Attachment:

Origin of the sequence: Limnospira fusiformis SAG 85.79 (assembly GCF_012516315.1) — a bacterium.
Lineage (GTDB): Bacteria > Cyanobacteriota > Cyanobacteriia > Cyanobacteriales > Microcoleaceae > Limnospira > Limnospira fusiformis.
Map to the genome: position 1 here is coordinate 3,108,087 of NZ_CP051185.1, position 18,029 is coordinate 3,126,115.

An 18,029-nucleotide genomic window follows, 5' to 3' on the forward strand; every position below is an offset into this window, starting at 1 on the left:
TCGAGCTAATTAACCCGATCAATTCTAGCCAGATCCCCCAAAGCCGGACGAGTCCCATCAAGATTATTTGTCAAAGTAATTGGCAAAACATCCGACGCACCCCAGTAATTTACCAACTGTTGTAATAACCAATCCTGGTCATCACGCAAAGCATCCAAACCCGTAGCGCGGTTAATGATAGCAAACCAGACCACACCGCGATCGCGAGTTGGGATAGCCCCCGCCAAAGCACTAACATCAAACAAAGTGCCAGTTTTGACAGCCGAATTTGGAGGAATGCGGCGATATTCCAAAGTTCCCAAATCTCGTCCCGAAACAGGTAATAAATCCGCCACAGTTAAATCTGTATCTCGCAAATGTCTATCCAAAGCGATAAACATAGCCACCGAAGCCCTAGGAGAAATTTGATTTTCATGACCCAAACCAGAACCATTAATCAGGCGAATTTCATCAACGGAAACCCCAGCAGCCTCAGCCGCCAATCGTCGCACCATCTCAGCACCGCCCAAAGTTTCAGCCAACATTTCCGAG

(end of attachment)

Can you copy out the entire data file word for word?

Origin of the sequence: Limnospira fusiformis SAG 85.79 (assembly GCF_012516315.1) — a bacterium.
Lineage (GTDB): Bacteria > Cyanobacteriota > Cyanobacteriia > Cyanobacteriales > Microcoleaceae > Limnospira > Limnospira fusiformis.
Map to the genome: position 1 here is coordinate 3,108,087 of NZ_CP051185.1, position 18,029 is coordinate 3,126,115.

An 18,029-nucleotide genomic window follows, 5' to 3' on the forward strand; every position below is an offset into this window, starting at 1 on the left:
TCGAGCTAATTAACCCGATCAATTCTAGCCAGATCCCCCAAAGCCGGACGAGTCCCATCAAGATTATTTGTCAAAGTAATTGGCAAAACATCCGACGCACCCCAGTAATTTACCAACTGTTGTAATAACCAATCCTGGTCATCACGCAAAGCATCCAAACCCGTAGCGCGGTTAATGATAGCAAACCAGACCACACCGCGATCGCGAGTTGGGATAGCCCCCGCCAAAGCACTAACATCAAACAAAGTGCCAGTTTTGACAGCCGAATTTGGAGGAATGCGGCGATATTCCAAAGTTCCCAAATCTCGTCCCGAAACAGGTAATAAATCCGCCACAGTTAAATCTGTATCTCGCAAATGTCTATCCAAAGCGATAAACATAGCCACCGAAGCCCTAGGAGAAATTTGATTTTCATGACCCAAACCAGAACCATTAATCAGGCGAATTTCATCAACGGAAACCCCAGCAGCCTCAGCCGCCAATCGTCGCACCATCTCAGCACCGCCCAAAGTTTCAGCCAACATTTCCGAG